We aficionados of the information superhighway tend to look online first for information. And we frequently find it – along with a bewildering array of misinformation! So where does the average spinner and knitter look for advice on that beautiful cashmere or qiviut or superfine merino fiber or yarn? How do you learn how to do a gauge swatch, and what information you should get from it, and how to translate that into the sweater you want to make for yourself this winter (hopefully without frogging the whole thing six times)? How do you duplicate the stitch pattern you saw in the LL Bean catalog – you can’t buy it, it’s only offered in men’s sizes and your three year old can’t wear anything that big for at least a decade!
We do indeed have multiple online resources. Various knitting and spinning lists are incredible treasures of first-hand experiences with almost any yarn or fiber. Even in the middle of the night in the US, it’s broad daylight and you can get an answer in a hour or so from someone in Australia or Europe. On-line forums with searchable archives are another 24/7 resource – I always learn something new from places like the Knitter’s Review Forum.
Yes, the information superhighway is an excellent resource. But what if you’re in the midst of a power blackout, or (horrors!) your teenager has the computer tied up working frantically on the mid-term report that should have been started six weeks ago? Of course you pay for the ISP, and you could claim seniority and owner privilege, but if said teenager flunks that course you may still be supplementing his/her income two decades from now because no college would take his/her application! Mental picture of yourself still working to support that child and his/her family at the ripe age of 85 intrudes…nope, I’m not going to do that. What other resource might you be able to reach?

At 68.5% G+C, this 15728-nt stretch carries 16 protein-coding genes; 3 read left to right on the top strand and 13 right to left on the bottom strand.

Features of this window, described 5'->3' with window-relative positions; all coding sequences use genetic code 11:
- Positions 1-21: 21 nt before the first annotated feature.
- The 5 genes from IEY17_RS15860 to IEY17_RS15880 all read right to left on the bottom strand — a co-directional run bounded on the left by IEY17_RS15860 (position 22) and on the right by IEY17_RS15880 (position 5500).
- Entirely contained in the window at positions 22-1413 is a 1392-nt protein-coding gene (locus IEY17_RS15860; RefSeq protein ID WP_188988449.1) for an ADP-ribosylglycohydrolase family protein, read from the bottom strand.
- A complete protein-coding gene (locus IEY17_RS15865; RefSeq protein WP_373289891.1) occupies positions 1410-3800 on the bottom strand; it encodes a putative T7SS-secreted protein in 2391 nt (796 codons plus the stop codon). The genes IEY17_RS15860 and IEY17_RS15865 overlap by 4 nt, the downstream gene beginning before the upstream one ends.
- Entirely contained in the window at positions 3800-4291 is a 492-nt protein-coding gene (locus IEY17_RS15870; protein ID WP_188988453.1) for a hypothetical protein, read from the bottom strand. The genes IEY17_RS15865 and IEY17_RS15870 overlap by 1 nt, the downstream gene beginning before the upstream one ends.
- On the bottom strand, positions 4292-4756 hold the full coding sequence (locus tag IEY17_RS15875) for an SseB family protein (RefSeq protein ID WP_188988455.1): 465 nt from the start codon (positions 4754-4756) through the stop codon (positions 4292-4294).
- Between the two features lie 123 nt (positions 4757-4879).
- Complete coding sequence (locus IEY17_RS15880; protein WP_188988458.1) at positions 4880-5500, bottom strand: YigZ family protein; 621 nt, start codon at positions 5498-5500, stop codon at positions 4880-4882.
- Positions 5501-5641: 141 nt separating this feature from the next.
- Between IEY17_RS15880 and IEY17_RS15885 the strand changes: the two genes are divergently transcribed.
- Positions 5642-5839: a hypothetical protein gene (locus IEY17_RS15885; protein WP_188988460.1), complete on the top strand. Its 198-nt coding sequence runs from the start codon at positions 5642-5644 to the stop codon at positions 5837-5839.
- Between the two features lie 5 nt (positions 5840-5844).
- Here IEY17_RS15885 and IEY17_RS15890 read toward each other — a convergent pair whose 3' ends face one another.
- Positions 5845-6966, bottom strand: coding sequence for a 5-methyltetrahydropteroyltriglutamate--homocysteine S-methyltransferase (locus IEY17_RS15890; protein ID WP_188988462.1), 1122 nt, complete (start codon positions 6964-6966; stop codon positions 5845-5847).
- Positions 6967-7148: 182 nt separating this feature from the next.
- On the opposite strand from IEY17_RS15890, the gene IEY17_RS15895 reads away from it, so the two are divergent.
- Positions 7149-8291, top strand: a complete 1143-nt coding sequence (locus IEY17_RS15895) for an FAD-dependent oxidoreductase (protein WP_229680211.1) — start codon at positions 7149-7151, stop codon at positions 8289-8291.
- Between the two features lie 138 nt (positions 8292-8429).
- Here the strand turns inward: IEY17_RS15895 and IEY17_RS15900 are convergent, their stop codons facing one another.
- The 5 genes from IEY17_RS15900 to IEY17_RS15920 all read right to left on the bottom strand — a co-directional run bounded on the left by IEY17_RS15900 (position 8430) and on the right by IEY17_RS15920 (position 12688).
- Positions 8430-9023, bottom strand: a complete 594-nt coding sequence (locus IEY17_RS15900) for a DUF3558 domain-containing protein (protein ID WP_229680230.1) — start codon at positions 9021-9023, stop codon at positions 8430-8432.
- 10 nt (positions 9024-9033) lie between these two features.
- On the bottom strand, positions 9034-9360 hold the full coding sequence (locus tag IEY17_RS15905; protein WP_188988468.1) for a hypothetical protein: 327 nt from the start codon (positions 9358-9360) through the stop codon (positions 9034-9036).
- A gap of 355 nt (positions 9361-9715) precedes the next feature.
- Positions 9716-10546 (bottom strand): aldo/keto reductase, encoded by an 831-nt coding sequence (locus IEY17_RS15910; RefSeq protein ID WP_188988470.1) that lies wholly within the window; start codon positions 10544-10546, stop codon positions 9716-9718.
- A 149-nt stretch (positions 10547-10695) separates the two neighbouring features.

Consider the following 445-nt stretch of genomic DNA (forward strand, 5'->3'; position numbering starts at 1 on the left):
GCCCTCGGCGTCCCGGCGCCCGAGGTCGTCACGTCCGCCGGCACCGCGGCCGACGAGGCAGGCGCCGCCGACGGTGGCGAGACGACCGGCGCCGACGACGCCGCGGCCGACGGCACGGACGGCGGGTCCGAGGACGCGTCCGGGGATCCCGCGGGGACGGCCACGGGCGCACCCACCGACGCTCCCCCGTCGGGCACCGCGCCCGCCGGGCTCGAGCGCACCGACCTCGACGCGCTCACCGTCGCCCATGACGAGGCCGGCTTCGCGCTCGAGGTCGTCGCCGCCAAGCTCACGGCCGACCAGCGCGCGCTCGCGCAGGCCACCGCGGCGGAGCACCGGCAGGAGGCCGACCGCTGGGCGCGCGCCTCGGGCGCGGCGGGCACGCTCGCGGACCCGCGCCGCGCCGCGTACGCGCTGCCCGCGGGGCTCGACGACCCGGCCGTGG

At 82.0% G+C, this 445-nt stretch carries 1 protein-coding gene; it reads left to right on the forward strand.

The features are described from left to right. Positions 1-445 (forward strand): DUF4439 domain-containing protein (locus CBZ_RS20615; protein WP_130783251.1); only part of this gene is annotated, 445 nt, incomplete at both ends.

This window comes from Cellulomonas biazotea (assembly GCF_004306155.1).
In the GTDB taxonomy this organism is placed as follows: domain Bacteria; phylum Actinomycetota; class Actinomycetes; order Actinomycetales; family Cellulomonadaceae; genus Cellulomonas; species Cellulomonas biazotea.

Look on your bookshelf! Even if you don’t own many knitting or spinning books, you probably do own at least one or two. Some are staples for beginners – almost anything by Elizabeth Zimmerman, Sally Melville or Maggie Righetti will handle basic knitting questions, and spinners can look to Anne Field, Lee Raven, Alden Amos or Priscilla Gibson-Roberts. Chances are you own at least one basic book in your chosen craft, and often those basic books can answer almost any question you have, as long as you read thoughtfully.
And if you never purchase books, but do occasionally pick up a magazine like Knitter’s or SpinOff or Vogue Knitting for inspiration, check out those issues for the answer to your question of the moment. While nicely-indexed binders organized by year are wonderful, if your collection isn’t quite so organized, a fast perusal of the covers will bring back a memory of the sort of material that was included in that edition. Or you might find yourself re-discovering a technique that didn’t interest you at the time, but which is absolutely perfect for your current project!
Another sometimes overlooked resource is the expertise found in our local guilds or knitting shops. Most guilds have directories that include contact information for help between meetings, and guild meetings, even informal ones, are always opportunities for a bit of one-on-one instruction from someone else who’s got practical experience with whatever is giving you trouble. As for knitting shops, they’re almost always gathering places for knitters and spinners who simply go there to work in congenial company. While you’re working and chatting, you can ask a question.
So next time you have a question and the internet isn’t available, check out some of the ‘locally available resources’ in your immediate neighborhood. You might find exactly the expertise you need!